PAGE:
Then I had to go to AirTran to rebook my flight to Our Fair City. There was some confusion as to what I was talking about when I first got to the counter and I was, quite frankly, so tired that I could hardly even think, let alone try to straighten someone else’s confusion out. Luckily, another employee noticed the problem and came over to help. Unluckily, there were no flights to Our Fair City with open seats. Not that night, not the next day, not even the day after that. The next available flight was Monday morning. I did not know what to do. Could they even do this? Aren’t they required to put me on the next available flight? They wanted to send me back to Icelandair. I didn’t want to go. By this point, it is 9:30 on Friday night. I have been awake since about 2 a.m. Thursday (as in overnight from Wednesday). That means that I’ve been awake for about 43 ½ hours straight. I cannot make decisions or do anything that requires more thought than my brain stem can handle on its own. Please just help me! I kept babbling about needing to arrive in Our Fair City early enough to drive to Buffalo (no wonder they were confused, right?) and finally it hit me: why not fly to Buffalo? Oh, Lord, yes, AirTran does, in fact, fly to Buffalo. Woo hoo! And there’s a flight tomorrow morning. Woo hoo! And, glory be, there’s a seat available! WOO HOO! Money!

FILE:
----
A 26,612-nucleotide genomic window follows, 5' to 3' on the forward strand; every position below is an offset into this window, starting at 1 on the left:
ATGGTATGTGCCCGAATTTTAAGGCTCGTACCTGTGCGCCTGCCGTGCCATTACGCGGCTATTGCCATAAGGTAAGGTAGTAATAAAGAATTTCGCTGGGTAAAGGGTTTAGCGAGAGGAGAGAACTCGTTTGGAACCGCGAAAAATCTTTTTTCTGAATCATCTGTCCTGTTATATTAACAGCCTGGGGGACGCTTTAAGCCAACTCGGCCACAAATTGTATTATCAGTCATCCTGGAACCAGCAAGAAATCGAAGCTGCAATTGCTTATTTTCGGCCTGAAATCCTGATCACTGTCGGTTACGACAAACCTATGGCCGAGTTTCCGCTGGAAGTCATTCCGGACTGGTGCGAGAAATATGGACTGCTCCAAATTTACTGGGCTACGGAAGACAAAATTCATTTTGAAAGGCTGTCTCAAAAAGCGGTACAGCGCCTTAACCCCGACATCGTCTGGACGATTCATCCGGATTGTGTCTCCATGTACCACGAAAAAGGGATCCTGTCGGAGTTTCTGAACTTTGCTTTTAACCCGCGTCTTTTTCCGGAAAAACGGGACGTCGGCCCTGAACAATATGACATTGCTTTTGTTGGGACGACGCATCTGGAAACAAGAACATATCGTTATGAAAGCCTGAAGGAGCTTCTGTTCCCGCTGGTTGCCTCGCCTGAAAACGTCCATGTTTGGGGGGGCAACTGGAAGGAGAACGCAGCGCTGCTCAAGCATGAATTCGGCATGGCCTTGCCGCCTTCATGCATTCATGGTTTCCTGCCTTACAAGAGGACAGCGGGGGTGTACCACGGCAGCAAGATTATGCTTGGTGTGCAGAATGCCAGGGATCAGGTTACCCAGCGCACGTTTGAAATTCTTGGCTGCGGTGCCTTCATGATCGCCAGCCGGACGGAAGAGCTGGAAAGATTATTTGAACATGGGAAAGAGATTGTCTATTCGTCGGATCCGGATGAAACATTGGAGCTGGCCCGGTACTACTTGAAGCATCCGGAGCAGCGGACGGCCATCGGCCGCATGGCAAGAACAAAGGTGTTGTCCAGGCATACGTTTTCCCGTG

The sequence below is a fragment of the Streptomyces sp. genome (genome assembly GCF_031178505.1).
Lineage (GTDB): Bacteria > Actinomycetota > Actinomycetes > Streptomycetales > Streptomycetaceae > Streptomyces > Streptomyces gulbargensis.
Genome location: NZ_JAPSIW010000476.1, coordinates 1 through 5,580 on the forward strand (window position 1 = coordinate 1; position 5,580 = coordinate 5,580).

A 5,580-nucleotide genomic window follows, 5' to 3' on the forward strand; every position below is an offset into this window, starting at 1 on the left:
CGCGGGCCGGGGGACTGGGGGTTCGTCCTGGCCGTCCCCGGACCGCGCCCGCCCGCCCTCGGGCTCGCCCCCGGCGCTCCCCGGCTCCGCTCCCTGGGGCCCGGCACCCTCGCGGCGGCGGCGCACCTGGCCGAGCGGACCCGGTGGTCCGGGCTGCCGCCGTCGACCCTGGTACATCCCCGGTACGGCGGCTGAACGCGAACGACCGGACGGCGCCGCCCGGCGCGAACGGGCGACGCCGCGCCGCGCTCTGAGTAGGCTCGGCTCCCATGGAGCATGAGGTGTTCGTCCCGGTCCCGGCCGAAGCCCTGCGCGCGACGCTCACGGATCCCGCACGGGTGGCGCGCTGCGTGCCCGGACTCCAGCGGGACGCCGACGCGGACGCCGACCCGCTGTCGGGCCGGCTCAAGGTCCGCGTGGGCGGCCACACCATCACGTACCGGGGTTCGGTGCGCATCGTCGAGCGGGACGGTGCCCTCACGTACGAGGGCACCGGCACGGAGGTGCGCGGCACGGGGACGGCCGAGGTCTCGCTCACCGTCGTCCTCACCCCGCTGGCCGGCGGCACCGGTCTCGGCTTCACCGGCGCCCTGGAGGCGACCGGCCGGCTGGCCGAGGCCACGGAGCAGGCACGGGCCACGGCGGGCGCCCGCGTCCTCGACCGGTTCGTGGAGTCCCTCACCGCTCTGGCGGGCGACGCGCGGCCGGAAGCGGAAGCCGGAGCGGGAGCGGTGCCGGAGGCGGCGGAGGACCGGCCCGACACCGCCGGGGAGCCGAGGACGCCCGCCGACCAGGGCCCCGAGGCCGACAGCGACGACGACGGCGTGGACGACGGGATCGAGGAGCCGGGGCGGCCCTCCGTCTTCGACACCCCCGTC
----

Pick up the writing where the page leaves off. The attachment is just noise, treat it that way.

I headed for the front of the airport to catch a shuttle and collapsed gratefully on a bench under the sign that said “Hotel Shuttles”. And waited. And after more than 30 minutes in the dark (lighting is not BWI’s strong point), I was starting to get worried. I went inside to the courtesy phones and called the hotel. The desk attendant assured me that the driver would be there any minute. So I trudged back about and sat at the curb for another 20 minutes. And I called again. At 10:30 p.m., the driver finally drove up to the curb. He helped me on board with my baggage (all 130 pounds of it). I plopped down in the first seat on the passenger side of the bus. A few other passengers got on board, then the driver slipped behind the wheel and we took off into the rainy Baltimore night. I thought I was crazy at first. But there was a definite draft in the bus. All the windows were shut, though. Wonder where it’s coming from? At the red light, the driver put the bus into park and stood up, reached across the dash and pulled the door shut. We’ve been riding with the door partially open. How could he forget to close the door? The light turned and we headed onward—and it became abundantly clear that he hadn’t forgotten. The door was apparently broken. It slid open almost as soon as we took off again. The driver pulled over three more times before he finally gave up and just let it flap open. I wished with all of my heart that I had not chosed to sit in that front seat and tightened my grip on the straps of my backpack and the rolly bag.